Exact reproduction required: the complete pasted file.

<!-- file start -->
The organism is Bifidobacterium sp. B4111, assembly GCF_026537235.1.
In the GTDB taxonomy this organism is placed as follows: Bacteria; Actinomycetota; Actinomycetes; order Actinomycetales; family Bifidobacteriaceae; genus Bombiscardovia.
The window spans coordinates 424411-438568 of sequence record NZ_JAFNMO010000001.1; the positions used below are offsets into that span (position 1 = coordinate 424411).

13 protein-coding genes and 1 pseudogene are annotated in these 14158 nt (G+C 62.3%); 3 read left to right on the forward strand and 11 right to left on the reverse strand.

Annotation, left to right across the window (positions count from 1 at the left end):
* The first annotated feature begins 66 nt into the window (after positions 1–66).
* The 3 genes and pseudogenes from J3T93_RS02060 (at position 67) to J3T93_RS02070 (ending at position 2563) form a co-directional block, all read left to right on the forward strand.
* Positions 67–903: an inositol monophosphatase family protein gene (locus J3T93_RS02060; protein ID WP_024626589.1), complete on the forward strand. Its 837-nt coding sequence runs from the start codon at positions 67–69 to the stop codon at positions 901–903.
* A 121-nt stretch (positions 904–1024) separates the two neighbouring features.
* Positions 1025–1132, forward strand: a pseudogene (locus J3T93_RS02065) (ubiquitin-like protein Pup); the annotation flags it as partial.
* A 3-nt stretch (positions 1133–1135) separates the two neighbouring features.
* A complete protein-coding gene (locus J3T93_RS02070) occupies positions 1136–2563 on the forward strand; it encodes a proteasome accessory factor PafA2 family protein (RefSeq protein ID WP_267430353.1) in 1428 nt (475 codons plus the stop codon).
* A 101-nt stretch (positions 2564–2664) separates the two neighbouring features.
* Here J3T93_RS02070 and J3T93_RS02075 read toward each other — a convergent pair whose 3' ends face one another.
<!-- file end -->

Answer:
The organism is Bifidobacterium sp. B4111, assembly GCF_026537235.1.
In the GTDB taxonomy this organism is placed as follows: Bacteria; Actinomycetota; Actinomycetes; order Actinomycetales; family Bifidobacteriaceae; genus Bombiscardovia.
The window spans coordinates 424411-438568 of sequence record NZ_JAFNMO010000001.1; the positions used below are offsets into that span (position 1 = coordinate 424411).

13 protein-coding genes and 1 pseudogene are annotated in these 14158 nt (G+C 62.3%); 3 read left to right on the forward strand and 11 right to left on the reverse strand.

Annotation, left to right across the window (positions count from 1 at the left end):
* The first annotated feature begins 66 nt into the window (after positions 1–66).
* The 3 genes and pseudogenes from J3T93_RS02060 (at position 67) to J3T93_RS02070 (ending at position 2563) form a co-directional block, all read left to right on the forward strand.
* Positions 67–903: an inositol monophosphatase family protein gene (locus J3T93_RS02060; protein ID WP_024626589.1), complete on the forward strand. Its 837-nt coding sequence runs from the start codon at positions 67–69 to the stop codon at positions 901–903.
* A 121-nt stretch (positions 904–1024) separates the two neighbouring features.
* Positions 1025–1132, forward strand: a pseudogene (locus J3T93_RS02065) (ubiquitin-like protein Pup); the annotation flags it as partial.
* A 3-nt stretch (positions 1133–1135) separates the two neighbouring features.
* A complete protein-coding gene (locus J3T93_RS02070) occupies positions 1136–2563 on the forward strand; it encodes a proteasome accessory factor PafA2 family protein (RefSeq protein ID WP_267430353.1) in 1428 nt (475 codons plus the stop codon).
* A 101-nt stretch (positions 2564–2664) separates the two neighbouring features.
* Here J3T93_RS02070 and J3T93_RS02075 read toward each other — a convergent pair whose 3' ends face one another.